Beat Writers split on predictions for Syracuse-North Carolina State matchup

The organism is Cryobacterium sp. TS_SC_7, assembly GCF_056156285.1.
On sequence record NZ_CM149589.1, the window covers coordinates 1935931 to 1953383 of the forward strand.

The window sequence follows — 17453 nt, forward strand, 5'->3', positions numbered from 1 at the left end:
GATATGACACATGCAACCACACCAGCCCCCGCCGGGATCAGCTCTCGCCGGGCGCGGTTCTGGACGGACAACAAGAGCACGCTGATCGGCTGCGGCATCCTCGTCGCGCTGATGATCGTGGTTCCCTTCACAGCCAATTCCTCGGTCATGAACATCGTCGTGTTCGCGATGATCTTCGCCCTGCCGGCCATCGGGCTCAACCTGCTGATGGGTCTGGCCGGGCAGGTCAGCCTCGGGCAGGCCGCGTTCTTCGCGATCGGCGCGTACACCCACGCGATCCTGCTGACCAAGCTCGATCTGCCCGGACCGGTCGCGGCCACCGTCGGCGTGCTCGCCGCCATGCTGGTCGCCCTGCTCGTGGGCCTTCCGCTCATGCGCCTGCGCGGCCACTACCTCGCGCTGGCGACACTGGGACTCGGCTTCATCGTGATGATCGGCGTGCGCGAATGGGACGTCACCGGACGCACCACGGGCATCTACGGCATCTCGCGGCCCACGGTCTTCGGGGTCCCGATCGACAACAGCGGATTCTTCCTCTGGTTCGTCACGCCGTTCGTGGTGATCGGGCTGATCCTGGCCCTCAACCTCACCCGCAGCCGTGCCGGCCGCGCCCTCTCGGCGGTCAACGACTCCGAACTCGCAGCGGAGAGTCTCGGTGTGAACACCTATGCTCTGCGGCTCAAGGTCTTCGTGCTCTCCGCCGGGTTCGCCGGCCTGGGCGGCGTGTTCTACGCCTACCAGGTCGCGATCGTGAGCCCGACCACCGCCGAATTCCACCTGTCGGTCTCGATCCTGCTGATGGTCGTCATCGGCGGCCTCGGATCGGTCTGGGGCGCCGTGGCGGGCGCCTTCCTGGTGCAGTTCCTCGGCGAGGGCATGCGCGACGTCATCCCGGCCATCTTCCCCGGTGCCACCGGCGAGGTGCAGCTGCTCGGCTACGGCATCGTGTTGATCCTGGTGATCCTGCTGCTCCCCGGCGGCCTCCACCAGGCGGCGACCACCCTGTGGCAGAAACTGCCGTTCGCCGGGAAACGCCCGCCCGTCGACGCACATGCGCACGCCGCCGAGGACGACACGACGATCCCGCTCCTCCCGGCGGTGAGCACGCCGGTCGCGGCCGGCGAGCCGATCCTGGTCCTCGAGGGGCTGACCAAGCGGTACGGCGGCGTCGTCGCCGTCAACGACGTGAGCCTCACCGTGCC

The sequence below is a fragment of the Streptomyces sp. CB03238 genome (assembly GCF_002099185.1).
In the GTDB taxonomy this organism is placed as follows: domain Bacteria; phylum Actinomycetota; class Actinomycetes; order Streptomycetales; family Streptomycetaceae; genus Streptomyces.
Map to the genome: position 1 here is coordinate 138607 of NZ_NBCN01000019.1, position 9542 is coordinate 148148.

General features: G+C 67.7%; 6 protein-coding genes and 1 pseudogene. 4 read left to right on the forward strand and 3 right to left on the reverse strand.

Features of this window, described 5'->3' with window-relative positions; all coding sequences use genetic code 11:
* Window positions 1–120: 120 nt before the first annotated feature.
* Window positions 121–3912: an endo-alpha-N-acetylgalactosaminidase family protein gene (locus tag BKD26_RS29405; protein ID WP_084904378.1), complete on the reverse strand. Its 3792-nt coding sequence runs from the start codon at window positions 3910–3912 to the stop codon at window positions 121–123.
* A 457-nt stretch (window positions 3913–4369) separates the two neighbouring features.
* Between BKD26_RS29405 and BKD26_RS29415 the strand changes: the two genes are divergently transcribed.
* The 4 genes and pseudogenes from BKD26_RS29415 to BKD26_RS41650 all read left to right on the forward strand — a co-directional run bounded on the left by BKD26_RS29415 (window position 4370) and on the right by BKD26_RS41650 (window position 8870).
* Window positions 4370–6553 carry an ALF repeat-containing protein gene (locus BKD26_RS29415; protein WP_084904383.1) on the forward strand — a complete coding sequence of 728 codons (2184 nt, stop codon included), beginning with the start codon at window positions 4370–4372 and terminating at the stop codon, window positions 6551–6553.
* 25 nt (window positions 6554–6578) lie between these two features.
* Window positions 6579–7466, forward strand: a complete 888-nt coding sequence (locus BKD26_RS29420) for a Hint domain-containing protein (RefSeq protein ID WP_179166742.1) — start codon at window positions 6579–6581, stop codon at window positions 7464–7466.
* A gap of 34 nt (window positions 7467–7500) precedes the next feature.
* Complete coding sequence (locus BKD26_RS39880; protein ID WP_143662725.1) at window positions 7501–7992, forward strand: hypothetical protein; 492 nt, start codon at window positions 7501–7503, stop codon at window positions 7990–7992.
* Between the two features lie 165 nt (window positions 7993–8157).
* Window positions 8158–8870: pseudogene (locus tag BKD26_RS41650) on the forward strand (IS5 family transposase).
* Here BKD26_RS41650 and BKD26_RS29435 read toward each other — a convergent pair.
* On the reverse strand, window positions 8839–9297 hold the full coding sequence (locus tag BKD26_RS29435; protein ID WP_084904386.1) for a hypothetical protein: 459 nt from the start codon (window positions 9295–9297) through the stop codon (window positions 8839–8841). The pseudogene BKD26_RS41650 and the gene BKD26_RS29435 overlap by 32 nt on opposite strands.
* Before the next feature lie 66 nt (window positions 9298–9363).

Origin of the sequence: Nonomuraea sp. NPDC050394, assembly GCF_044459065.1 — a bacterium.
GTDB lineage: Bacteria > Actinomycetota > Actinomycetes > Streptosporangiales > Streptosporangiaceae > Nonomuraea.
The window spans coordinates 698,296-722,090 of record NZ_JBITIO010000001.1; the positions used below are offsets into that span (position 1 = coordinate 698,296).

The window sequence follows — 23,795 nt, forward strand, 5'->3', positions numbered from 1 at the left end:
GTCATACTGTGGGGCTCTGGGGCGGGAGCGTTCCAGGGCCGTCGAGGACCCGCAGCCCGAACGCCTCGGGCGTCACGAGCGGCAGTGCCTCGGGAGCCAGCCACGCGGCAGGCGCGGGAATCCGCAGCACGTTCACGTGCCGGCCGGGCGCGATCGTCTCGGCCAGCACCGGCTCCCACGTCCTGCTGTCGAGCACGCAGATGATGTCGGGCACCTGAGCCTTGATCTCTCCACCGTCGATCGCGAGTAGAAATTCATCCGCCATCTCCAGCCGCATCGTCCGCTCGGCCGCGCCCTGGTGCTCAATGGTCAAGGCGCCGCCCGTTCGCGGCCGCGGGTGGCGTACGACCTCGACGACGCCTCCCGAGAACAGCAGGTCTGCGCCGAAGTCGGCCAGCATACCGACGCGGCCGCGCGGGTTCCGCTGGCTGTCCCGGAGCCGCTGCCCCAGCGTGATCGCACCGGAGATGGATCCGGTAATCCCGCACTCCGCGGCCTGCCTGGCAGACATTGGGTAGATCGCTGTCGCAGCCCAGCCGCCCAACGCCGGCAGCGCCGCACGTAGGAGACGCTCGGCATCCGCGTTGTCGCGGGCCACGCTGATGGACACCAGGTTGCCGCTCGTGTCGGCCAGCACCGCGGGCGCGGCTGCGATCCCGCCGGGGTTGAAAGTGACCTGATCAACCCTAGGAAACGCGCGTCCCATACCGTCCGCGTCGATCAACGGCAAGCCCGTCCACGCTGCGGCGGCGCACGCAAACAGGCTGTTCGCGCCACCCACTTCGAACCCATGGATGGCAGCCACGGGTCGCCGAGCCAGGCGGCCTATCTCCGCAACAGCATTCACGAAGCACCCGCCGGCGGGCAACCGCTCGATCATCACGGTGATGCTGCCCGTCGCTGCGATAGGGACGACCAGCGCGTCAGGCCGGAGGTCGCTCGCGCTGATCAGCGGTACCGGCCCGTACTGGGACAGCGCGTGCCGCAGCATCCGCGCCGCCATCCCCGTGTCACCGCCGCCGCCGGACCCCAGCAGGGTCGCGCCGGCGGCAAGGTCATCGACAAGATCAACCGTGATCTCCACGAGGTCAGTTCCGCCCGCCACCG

first_imgComing off a near-upset over then-No. 25 Louisiana State, Syracuse (2-2) travels to North Carolina State (3-1) to take on the Wolfpack at 12:20 p.m. at Carter-Finley Stadium. Last season, N.C. State edged the Eric Dungey-less Orange, 35-20.Joe Bloss (3-1)Blow the house downSU 21, N.C. State 17Syracuse had its chances to beat LSU. If a few more tackles were made and a certain kickoff was booted into the back of the end zone, we might be talking about the greatest win of Babers’ era at SU. Those small details will go the Orange’s way this week, giving it a huge road win over the Wolfpack that will reverse the course of its season. The defense will cut out the big plays and score once to make the difference. Eric Dungey will complete close to 30 passes and Steve Ishmael will continue to dominate because short throws might be all SU can get. I didn’t drive for nearly 12 hours to see anything else.Sam Fortier (3-1)Pack a WallopN.C. State 31, Syracuse 28Dino Babers’ frustration at the podium in Baton Rouge, Louisiana, last week said it all. His team, he said, hadn’t known how close they’d come to pulling off the upset of a lifetime. The two or three plays per game separating Syracuse from a “moral victory” to one on the scoreboard showed up again, as they have so often in the past few years, save Virginia Tech in 2016. This week, Syracuse faces a team that did all the little things it needed in order to upset then-No. 12 Florida State. Until Syracuse exhibits a similar execution, it’s tough to give the Orange the benefit of the doubt.AdvertisementThis is placeholder textMatthew Gutierrez (3-1)No PackSyracuse 24, N.C. State 17The Wolfpack owns the 11th-best rushing defense in the country (92.3 yards per game), meaning the Syracuse offense rests entirely on Eric Dungey’s right arm. That’s not an issue, because he can chuck it and the SU defense is good enough to hold down the fort. Syracuse could use two wins — this weekend at NCSU and next against Pittsburgh — before No. 2 Clemson visits the Carrier Dome Oct. 13. Behind another strong defensive effort, SU sneaks past the Wolfpack on Saturday afternoon for a big road victory.Tomer Langer (3-1)Running on emptyN.C. State 30, SU 23Purely based on how the two teams match up, this is arguably a more difficult matchup for SU than last week’s tilt against LSU. As Dino Babers and company have raved all week, that front-seven is legit, and the Orange offensive line is still growing. Last year N.C. State dominated time of possession against Syracuse — it held the ball for more than 40 minutes — by moving methodically on offense and deploying it’s stellar pass rush. Now, Eric Dungey wasn’t available for that non-contest which is a huge factor. But we saw in Week 2 that the one way to slow him (and the offense) down is with a stellar pass rush. The Orange will compete, but N.C. State’s efficient offense led by quarterback Ryan Finley and it’s destructive front-seven, led by Bradley Chubb, will be too much for SU to handle. Comments Facebook Twitter Google+ Published on September 30, 2017 at 10:58 amlast_img read more